Reflecting on Stacy London’s Year of Going Broke

Last week, Stacy London wrote an article for Refinery29 called “Stacy London On Her Year of Going Broke” (you can read it here). In it, she talks about having a really rough year – spinal surgery and the aftermath, a breakup, apartment renovations that sent her back to living with her parents for a while, and an ex’s/close friend’s death. Her “year of going broke” refers to how she dealt with all of this (or, didn’t deal with all of it) by spending without any regards for a budget. She was out of work, and was prepared to be out of work while she recovered from surgery, but as we all know, medical issues don’t always go as planned.

I was struck by two big things when I read the article. The first was how true it is that you really never know what’s going on in someone’s life. I was lucky enough to meet Stacy last year in the midst of when she was going through all of this, when she came to the Frick to give a talk about the power of personal style (you can read about that here). There was absolutely no indication that any of this was going on with her – she mentioned her spinal surgery, but by all indications, she was fully recovered. She was so kind and gracious and took time to have a conversation with anyone who wanted to meet her (and there was quite a crowd who wanted to do so).

The other thing that stuck out, though, was this quote, where she talks about how she spent her time recovering from surgery:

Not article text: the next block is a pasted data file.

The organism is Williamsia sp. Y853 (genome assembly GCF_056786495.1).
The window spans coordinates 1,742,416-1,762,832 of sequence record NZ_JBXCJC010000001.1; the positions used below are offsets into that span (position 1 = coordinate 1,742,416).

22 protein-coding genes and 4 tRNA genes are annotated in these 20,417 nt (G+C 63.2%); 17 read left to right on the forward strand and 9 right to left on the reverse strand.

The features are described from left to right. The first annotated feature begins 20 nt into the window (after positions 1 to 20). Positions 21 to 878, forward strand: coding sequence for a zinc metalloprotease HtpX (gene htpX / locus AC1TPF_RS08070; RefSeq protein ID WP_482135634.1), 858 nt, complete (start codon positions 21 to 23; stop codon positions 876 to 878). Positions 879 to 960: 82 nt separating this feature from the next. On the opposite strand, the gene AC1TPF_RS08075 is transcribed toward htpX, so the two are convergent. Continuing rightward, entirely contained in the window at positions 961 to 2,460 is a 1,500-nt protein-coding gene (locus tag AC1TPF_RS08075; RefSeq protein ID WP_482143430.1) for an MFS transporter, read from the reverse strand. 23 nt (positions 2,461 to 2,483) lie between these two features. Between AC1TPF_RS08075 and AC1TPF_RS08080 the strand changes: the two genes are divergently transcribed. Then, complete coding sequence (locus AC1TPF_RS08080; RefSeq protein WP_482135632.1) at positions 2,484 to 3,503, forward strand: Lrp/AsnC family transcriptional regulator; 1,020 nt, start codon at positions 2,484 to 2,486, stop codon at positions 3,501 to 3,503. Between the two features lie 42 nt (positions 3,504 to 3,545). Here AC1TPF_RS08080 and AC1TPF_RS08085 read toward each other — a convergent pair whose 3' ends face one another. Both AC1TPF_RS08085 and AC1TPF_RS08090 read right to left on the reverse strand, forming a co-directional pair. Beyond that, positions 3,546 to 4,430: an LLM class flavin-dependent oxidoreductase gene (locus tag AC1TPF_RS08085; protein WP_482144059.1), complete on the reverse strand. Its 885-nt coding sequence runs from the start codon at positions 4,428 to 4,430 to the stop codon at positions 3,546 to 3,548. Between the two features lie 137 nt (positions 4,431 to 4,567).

“Shopping provided me with a very interesting version of magical thinking at this time. I imagined parties and places I’d go, the people I’d be with, and when I bought this one last dress, shoe, bag, or necklace, my image in these imaginary scenarios would somehow be complete…or whole. I realize now it was just a fantasy future, to distract me from an agonizing present.”

I’ve had my share of SMA-related issues that have kept me from living my “normal” life. I actually have had spinal surgery, though a different one than Stacy had, but I was in middle school and wasn’t doing a lot of online shopping then. But a few years ago before I got my feeding tube, when I was trying desperately to gain weight, a few online shopping packages definitely ended up at my front door. When you’re dealing with a health issue that’s keeping you from living a “normal” life, a life that you’re so desperately trying to get back to, you cling to anything that makes you feel even a little bit closer to that normal. I so badly wanted to be able to gain weight and have energy and go out to dinner with my friends like I used to be able to do so easily. Buying a new top and thinking and hoping that I’d be able to wear it out soon really did make me feel that if I imagined hard enough, I’d be feeling better really soon. When you’re not feeling anything like yourself, it’s so easy to distract yourself with a fantasy future.

I never hit the emotional or financial lows that Stacy talks about in her article – once I got my feeding tube, I was (and still am!) shocked at how quickly I bounced back physically and got my energy back. While my experience may not be quite as dramatic as Stacy’s, I still think it’s really interesting how universal the reaction is to avoid and to pretend that things are still normal when something goes wrong. And I love that Stacy ends her article on a positive note, with hope. At some point, you have to accept that maybe you can’t go back to the normal that you used to be, but that maybe your new normal will be a wiser one – you can only hope.

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